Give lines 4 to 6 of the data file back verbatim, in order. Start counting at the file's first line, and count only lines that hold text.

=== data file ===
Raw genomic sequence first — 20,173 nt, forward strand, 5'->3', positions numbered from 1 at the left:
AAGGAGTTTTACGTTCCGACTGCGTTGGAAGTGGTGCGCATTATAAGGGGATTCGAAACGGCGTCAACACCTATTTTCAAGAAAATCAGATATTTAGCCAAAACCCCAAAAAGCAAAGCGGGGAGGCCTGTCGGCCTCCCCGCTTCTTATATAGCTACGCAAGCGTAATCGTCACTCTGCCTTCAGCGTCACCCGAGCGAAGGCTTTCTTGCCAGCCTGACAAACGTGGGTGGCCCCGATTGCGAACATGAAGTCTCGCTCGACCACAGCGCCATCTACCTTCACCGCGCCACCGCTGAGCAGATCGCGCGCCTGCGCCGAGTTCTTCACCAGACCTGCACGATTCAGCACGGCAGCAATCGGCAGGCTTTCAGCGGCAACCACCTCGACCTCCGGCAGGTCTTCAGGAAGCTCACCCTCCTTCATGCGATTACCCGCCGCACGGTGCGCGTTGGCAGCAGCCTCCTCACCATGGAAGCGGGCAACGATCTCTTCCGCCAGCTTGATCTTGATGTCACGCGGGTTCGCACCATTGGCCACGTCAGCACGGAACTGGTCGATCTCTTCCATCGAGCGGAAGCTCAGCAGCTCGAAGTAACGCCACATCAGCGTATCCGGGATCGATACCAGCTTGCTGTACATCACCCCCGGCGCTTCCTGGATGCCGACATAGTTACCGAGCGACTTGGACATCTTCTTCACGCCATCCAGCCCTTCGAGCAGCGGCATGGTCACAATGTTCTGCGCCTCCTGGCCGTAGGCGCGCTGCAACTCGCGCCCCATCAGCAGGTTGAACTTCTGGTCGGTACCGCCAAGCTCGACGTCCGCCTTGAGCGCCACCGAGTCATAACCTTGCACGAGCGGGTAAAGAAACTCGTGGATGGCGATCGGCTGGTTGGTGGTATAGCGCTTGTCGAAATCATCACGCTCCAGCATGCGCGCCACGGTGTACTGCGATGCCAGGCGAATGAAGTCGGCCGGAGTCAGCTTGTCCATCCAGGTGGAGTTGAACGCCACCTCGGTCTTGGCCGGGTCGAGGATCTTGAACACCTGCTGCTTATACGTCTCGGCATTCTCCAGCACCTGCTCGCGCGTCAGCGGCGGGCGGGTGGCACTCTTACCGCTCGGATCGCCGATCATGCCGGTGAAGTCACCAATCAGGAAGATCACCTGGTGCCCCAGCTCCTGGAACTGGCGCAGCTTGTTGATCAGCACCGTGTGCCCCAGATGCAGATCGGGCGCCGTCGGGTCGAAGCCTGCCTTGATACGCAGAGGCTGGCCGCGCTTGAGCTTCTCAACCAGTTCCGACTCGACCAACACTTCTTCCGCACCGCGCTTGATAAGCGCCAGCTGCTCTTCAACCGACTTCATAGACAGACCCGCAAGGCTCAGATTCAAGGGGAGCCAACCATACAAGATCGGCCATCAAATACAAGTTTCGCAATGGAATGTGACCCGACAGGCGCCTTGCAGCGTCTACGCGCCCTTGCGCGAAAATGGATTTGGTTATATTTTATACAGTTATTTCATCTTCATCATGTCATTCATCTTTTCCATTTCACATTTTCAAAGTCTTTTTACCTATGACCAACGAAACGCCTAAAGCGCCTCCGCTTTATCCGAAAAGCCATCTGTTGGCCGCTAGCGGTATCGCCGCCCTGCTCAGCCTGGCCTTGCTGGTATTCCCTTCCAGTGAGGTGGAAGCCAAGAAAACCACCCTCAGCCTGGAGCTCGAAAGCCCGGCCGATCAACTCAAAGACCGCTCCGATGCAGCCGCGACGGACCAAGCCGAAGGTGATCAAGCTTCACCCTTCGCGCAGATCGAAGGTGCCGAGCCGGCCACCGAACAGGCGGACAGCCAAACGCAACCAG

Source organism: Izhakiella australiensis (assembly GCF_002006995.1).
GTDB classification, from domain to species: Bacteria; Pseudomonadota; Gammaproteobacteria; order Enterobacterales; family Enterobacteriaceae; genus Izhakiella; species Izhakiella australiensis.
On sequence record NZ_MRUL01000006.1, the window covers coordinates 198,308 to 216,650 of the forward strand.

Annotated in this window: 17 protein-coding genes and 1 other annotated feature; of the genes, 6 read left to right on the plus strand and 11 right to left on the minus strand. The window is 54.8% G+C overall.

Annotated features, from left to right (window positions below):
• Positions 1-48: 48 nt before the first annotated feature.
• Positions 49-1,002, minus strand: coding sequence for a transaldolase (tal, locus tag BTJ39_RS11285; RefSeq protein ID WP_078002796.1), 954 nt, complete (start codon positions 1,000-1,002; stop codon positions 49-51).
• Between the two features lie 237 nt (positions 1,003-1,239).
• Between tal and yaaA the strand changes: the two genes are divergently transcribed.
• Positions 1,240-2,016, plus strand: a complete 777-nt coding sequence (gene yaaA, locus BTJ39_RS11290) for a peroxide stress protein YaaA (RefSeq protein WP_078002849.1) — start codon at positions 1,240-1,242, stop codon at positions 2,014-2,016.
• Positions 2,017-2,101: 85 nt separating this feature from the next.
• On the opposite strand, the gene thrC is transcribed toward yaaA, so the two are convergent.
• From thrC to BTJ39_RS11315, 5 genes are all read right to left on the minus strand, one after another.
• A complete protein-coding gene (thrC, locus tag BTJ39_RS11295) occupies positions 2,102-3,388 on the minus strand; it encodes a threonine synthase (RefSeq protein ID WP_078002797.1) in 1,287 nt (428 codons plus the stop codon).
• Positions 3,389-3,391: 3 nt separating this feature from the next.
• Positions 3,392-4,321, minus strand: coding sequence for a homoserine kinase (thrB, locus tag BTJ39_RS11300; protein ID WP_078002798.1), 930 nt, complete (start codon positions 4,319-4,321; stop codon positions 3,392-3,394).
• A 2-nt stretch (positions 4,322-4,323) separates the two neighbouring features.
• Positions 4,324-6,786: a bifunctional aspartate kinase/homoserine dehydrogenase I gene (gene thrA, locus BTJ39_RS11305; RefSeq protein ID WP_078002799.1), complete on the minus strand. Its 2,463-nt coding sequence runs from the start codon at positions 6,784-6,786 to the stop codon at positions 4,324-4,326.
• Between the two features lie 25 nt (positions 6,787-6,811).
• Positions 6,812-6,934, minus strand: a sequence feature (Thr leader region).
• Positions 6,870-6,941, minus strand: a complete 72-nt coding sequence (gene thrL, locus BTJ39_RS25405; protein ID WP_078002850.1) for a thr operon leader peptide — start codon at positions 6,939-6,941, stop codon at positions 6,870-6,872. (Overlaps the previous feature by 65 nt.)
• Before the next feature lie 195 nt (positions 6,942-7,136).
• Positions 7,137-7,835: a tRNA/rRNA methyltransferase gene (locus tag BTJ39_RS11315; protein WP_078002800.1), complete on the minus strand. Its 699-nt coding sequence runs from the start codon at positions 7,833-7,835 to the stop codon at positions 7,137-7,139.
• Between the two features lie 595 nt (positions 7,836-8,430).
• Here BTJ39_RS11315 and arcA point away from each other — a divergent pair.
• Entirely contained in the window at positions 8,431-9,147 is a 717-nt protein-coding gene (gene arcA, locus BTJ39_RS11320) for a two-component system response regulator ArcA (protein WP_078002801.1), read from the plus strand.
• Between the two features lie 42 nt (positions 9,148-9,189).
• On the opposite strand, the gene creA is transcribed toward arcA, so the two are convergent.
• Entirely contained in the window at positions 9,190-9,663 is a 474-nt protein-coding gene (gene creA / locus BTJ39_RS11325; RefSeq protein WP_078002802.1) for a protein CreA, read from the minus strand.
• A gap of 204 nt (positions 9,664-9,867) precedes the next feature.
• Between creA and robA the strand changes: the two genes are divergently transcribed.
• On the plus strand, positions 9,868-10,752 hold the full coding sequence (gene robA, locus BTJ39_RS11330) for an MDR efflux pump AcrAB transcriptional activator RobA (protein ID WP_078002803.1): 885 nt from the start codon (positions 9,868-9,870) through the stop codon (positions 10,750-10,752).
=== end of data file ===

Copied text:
GTDB classification, from domain to species: Bacteria; Pseudomonadota; Gammaproteobacteria; order Enterobacterales; family Enterobacteriaceae; genus Izhakiella; species Izhakiella australiensis.
On sequence record NZ_MRUL01000006.1, the window covers coordinates 198,308 to 216,650 of the forward strand.

Annotated in this window: 17 protein-coding genes and 1 other annotated feature; of the genes, 6 read left to right on the plus strand and 11 right to left on the minus strand. The window is 54.8% G+C overall.